By Zach Gewelb
“Yankee Clipper” Joe DiMaggio spent 13 years making baseball history from center field in the Bronx and earning plaudits as an American hero.
He left behind quite a legacy when he died of lung cancer at 84 in 1999. That legacy is brought back to life in “Dinner with DiMaggio,” written by Dr. Rock Positano, a close friend of the Yankee icon during DiMaggio’s later years.
The book, released by Simon & Schuster last week, comes 18 years after DiMaggio’s death, and the timing of the release is not a mistake.
“I think the most important thing is that this memoir has the unique opportunity to introduce a whole new group of people to Joe DiMaggio,” Positano said. “You have a lot of kids and millennials who don’t really know who Joe DiMaggio was. So I wanted to reintroduce to this new generation of people who might not know about him.”
DiMaggio, a notoriously private man, let few inside his personal circle of trust and, as one of the few, Positano offers incredible, rare insight into “Joltin’ Joe’s” life with stories ranging from the dinner table to Yankee Stadium.
Positano, who was 42 years younger than DiMaggio, first met the legendary outfielder in 1990, when an old baseball injury brought the unlikely pair together. A mutual friend recommended Positano, then an up-and-coming foot doctor at the Hospital for Special Surgery in Manhattan, to DiMaggio and the two made a connection that would last the remainder of his years. It wasn’t a perfect friendship — there were some ups and downs, like any other relationship — but one in which both sides respected one another.
DiMaggio’s dominance as a hitter and a fielder on the diamond is unquestioned. He was one of the greatest players of all time and a joined the Hall of Fame in 1955. His temperament off the field and as a human being was even more impressive, Positano said.
“What we hope to capture is how deep he was,” said Positano, who co-wrote the memoir with his brother John. “He had … tremendous depth, soul and integrity. He had an unbelievable intellect. I tried to point out in the book how smart Joe was. He wasn’t just a gifted athlete. The man was able to understand so many other things besides sports. He understood business, movie-making, the arts, pretty much everything. He was sharp as a knife and it was very rare that he missed anything; he was that perceptive and intuitive.”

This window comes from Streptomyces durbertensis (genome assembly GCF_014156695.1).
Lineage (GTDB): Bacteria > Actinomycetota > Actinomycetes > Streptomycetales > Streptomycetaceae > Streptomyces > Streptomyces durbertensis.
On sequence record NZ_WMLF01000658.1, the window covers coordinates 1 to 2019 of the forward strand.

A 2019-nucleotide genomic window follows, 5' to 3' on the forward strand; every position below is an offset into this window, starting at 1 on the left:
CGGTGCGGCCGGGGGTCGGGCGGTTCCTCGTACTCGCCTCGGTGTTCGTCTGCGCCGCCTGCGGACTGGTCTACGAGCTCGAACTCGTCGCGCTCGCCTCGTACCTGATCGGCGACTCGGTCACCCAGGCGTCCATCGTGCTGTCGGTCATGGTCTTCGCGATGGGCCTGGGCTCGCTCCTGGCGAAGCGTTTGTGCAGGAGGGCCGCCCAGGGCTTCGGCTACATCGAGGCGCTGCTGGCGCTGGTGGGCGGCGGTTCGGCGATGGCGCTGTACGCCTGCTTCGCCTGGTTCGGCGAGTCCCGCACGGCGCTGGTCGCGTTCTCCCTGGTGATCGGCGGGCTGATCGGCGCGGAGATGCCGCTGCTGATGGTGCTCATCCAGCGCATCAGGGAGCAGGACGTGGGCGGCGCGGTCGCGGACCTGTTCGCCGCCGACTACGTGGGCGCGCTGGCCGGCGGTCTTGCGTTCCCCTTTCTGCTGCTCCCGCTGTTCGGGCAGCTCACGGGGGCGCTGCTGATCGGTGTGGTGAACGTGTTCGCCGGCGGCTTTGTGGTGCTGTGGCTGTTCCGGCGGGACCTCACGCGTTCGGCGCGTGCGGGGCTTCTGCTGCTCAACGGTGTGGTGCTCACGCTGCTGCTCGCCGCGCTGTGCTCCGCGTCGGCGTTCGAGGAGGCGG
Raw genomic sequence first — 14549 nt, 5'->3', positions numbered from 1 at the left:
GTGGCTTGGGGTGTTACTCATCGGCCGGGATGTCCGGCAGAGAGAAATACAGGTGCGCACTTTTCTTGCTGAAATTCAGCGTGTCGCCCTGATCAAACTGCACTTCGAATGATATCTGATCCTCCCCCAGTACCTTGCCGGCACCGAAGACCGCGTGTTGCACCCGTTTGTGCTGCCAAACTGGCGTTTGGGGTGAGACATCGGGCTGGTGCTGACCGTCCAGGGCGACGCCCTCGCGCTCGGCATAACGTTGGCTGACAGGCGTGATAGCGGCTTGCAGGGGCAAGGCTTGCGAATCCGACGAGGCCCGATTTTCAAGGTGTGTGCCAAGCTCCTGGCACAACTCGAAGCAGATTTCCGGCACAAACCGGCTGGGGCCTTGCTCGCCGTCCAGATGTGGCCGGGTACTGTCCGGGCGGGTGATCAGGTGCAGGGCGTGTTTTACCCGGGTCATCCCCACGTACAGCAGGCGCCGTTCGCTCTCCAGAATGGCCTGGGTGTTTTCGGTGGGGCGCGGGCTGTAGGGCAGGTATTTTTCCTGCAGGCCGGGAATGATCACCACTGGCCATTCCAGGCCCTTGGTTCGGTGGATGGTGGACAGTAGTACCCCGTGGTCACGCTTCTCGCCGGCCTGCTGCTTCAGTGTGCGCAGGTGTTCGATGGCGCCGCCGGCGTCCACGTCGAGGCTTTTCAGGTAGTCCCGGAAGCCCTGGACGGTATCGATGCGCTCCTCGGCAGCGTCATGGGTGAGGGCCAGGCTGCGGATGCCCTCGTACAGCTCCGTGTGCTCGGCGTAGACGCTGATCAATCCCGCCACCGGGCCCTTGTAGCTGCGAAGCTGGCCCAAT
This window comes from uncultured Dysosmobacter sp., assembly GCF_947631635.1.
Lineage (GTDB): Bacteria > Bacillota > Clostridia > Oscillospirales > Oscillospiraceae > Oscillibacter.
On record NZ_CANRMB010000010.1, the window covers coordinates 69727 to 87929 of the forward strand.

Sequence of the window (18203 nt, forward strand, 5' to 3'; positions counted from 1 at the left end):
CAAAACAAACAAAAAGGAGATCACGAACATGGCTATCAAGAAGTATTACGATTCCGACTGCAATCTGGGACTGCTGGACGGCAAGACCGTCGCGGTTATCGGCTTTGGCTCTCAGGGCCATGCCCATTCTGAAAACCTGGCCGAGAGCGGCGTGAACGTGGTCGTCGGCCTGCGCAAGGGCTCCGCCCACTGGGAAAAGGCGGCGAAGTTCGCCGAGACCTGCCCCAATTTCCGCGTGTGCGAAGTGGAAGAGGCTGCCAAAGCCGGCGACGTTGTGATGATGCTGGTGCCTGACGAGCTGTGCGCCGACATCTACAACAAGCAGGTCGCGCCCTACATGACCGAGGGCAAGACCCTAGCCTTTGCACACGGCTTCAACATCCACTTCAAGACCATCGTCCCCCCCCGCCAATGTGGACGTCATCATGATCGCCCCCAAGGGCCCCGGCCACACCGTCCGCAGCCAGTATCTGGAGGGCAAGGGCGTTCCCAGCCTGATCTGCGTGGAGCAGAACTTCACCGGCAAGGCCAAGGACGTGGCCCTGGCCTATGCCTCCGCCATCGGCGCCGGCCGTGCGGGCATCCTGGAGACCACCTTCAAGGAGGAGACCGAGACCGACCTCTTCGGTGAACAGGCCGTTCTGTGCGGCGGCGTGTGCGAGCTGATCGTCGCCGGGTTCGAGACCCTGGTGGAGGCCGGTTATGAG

The stories Positano relates in the memoir illustrate just how sharp the Hall of Famer was. DiMaggio had an answer for everything. He set a high standard on how to act, both privately and socially. DiMaggio, a native of California, always made sure he looked the part when he made public appearances, and made sure everyone he was involved with did the same.
Positano tells the story of how DiMaggio made him leave a dinner date with the slugger’s granddaughters because the doctor showed up without a tie.
“Didn’t anyone ever teach you about how to dress in the company of ladies?” DiMaggio asked Positano. “Women — especially my granddaughters — deserve more respect.”
DiMaggio came up with an intricate plot to have Positano’s beeper go off, giving the doctor a chance to leave the scene only to return later wearing a tie.
The nine-time World Series champion always believed in treating women with respect. DiMaggio also valued having positive relationships with children. “Joe D.” would always go out of his way to make children happy, whether it was signing a baseball or making a surprise appearance at a birthday party.
DiMaggio loved children because they “will never hurt you or betray you — only grown-ups will do that,” Positano writes.
The memoir also dives into DiMaggio’s love life and marriages to Dorothy Arnold and Marilyn Monroe. But the main focus of the book centers around personal experiences Positano shared with DiMaggio and each story further reveals the kind of person DiMaggio really was.
“What makes this book a little different is that it’s not a book about baseball. It’s more about human relationships, about life, about living,” Positano said. “What we wanted to be able to do was show that he was an iconic American who people didn’t really have access to, and show how he was just an everyday person who liked everyday things.”
Reach reporter Zach Gewelb by e-mail at zgewe